I know for factoring we have the RSA Numbers, in which factoring one of them quickly (usually) indicates a breakthrough in the field. However, I want to know if there's something similar for SUBSET-SUM, in which there are hard instances that if solved, would be a "big deal"? I found this, but they don't seem to be unsolved.

One way would to take the RSA numbers, convert them to 3-SAT, then convert to SUBSET-SUM, but the weights generated are very large. Maybe there's a way to convert FACTOR (the special case of two prime factors, to be specific) directly to SUBSET-SUM without having to go through 3SAT (not the main question; just a thought)?

For the RSA numbers in particular, we know how long each non-trivial factor is: $\frac k2$, where $k$ is the number of bits of the number $n$. Maybe we can use that to shrink the number of variables to only $n$, without having to make extra variables and unnecessarily fill the problem with "junk".

  • 2
    $\begingroup$ How large is "very large"? They sorta have to be large to form a hard instance. $\endgroup$ Commented Aug 12, 2020 at 7:46
  • $\begingroup$ @DmitriUrbanowicz For example, in one similar question (can't find it), for two variables and three clauses, one of the weights was $11223$. $\endgroup$
    – DUO Labs
    Commented Aug 12, 2020 at 13:48
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    $\begingroup$ Don't expect "short" weights because SUBSET-SUM is weakly NPC and you have a pseudo-polynomial algorithm for it. The conversion from 3SAT is straightforward so you could also use hard 3SAT instances from datasets used in Sat competitions or use a constraint satisfaction program as a "preprocessor" to quickly generate SAT instances from FACTOR and then convert them to SUBSET SUM $\endgroup$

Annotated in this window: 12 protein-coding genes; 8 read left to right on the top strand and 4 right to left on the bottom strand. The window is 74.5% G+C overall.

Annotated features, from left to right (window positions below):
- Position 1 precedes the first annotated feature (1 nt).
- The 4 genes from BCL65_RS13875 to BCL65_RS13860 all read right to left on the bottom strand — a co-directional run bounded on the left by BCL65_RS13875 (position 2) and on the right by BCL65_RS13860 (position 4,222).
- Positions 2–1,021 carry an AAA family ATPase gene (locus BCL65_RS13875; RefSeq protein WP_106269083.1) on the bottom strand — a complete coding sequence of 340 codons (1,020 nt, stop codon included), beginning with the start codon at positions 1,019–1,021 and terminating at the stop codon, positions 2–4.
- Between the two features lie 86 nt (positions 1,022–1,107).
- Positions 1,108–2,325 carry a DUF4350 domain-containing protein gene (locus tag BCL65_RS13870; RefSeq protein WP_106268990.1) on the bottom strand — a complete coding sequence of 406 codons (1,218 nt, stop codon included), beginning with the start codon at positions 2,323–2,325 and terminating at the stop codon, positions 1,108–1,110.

– Vor
    Commented Aug 13, 2020 at 12:33
  • $\begingroup$ @Vor Since the conversion from SAT to 3SAT usually makes the problem harder, I wonder if I could just convert FACTOR to SAT, then to SUBSET-SUM. While it won't give me "short" weights, it would almost certainly give me an easier problem. $\endgroup$
    – DUO Labs
    Commented Aug 13, 2020 at 13:07
  • $\begingroup$ What exactly is your question? I'm having a hard time telling what exactly the question is. I tried answering, but got the feedback that I wasn't answering the main question. It would also help to ask only one question, so there is no risk of confusion about what you are asking. $\endgroup$
    – D.W.
    Commented Dec 27, 2023 at 22:00

1 Answer 1


Note that FACTOR isn't known to be NP-complete.

  • $\begingroup$ But can't you not still convert it into a 3-SAT instance? $\endgroup$
    – DUO Labs
    Commented Aug 12, 2020 at 1:59

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